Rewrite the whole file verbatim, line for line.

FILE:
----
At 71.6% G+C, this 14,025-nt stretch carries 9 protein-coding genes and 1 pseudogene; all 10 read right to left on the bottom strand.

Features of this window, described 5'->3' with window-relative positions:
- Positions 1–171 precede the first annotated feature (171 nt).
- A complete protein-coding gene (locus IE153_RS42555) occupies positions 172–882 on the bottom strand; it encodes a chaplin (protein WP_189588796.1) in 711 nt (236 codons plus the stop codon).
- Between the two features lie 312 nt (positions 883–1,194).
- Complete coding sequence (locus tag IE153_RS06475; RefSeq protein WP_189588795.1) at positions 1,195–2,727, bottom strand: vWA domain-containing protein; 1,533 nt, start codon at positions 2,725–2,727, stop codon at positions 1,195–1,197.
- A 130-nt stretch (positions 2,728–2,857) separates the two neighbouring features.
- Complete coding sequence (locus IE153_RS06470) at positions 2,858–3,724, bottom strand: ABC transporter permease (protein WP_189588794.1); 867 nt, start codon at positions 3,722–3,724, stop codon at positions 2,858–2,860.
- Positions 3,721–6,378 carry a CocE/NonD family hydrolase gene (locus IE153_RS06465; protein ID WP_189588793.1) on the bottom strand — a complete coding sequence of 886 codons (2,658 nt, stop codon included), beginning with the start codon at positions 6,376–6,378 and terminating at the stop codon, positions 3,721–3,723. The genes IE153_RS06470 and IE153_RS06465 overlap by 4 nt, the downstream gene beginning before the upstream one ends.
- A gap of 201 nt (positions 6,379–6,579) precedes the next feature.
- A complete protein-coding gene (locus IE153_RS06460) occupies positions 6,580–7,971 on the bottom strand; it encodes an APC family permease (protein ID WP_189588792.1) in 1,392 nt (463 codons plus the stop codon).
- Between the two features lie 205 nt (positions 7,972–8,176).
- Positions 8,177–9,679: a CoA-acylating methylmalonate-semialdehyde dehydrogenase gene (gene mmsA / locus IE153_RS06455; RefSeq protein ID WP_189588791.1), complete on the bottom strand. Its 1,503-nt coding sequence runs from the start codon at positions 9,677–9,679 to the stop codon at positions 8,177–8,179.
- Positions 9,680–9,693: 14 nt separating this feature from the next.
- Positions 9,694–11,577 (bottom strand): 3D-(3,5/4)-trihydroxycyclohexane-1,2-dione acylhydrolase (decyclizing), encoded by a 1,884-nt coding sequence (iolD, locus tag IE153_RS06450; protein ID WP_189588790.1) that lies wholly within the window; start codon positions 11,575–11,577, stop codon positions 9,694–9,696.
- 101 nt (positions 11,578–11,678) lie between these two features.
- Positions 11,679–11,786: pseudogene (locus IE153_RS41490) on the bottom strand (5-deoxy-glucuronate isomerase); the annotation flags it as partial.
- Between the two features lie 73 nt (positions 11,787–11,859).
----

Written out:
At 71.6% G+C, this 14,025-nt stretch carries 9 protein-coding genes and 1 pseudogene; all 10 read right to left on the bottom strand.

Features of this window, described 5'->3' with window-relative positions:
- Positions 1–171 precede the first annotated feature (171 nt).
- A complete protein-coding gene (locus IE153_RS42555) occupies positions 172–882 on the bottom strand; it encodes a chaplin (protein WP_189588796.1) in 711 nt (236 codons plus the stop codon).
- Between the two features lie 312 nt (positions 883–1,194).
- Complete coding sequence (locus tag IE153_RS06475; RefSeq protein WP_189588795.1) at positions 1,195–2,727, bottom strand: vWA domain-containing protein; 1,533 nt, start codon at positions 2,725–2,727, stop codon at positions 1,195–1,197.
- A 130-nt stretch (positions 2,728–2,857) separates the two neighbouring features.
- Complete coding sequence (locus IE153_RS06470) at positions 2,858–3,724, bottom strand: ABC transporter permease (protein WP_189588794.1); 867 nt, start codon at positions 3,722–3,724, stop codon at positions 2,858–2,860.
- Positions 3,721–6,378 carry a CocE/NonD family hydrolase gene (locus IE153_RS06465; protein ID WP_189588793.1) on the bottom strand — a complete coding sequence of 886 codons (2,658 nt, stop codon included), beginning with the start codon at positions 6,376–6,378 and terminating at the stop codon, positions 3,721–3,723. The genes IE153_RS06470 and IE153_RS06465 overlap by 4 nt, the downstream gene beginning before the upstream one ends.
- A gap of 201 nt (positions 6,379–6,579) precedes the next feature.
- A complete protein-coding gene (locus IE153_RS06460) occupies positions 6,580–7,971 on the bottom strand; it encodes an APC family permease (protein ID WP_189588792.1) in 1,392 nt (463 codons plus the stop codon).
- Between the two features lie 205 nt (positions 7,972–8,176).
- Positions 8,177–9,679: a CoA-acylating methylmalonate-semialdehyde dehydrogenase gene (gene mmsA / locus IE153_RS06455; RefSeq protein ID WP_189588791.1), complete on the bottom strand. Its 1,503-nt coding sequence runs from the start codon at positions 9,677–9,679 to the stop codon at positions 8,177–8,179.
- Positions 9,680–9,693: 14 nt separating this feature from the next.
- Positions 9,694–11,577 (bottom strand): 3D-(3,5/4)-trihydroxycyclohexane-1,2-dione acylhydrolase (decyclizing), encoded by a 1,884-nt coding sequence (iolD, locus tag IE153_RS06450; protein ID WP_189588790.1) that lies wholly within the window; start codon positions 11,575–11,577, stop codon positions 9,694–9,696.
- 101 nt (positions 11,578–11,678) lie between these two features.
- Positions 11,679–11,786: pseudogene (locus IE153_RS41490) on the bottom strand (5-deoxy-glucuronate isomerase); the annotation flags it as partial.
- Between the two features lie 73 nt (positions 11,787–11,859).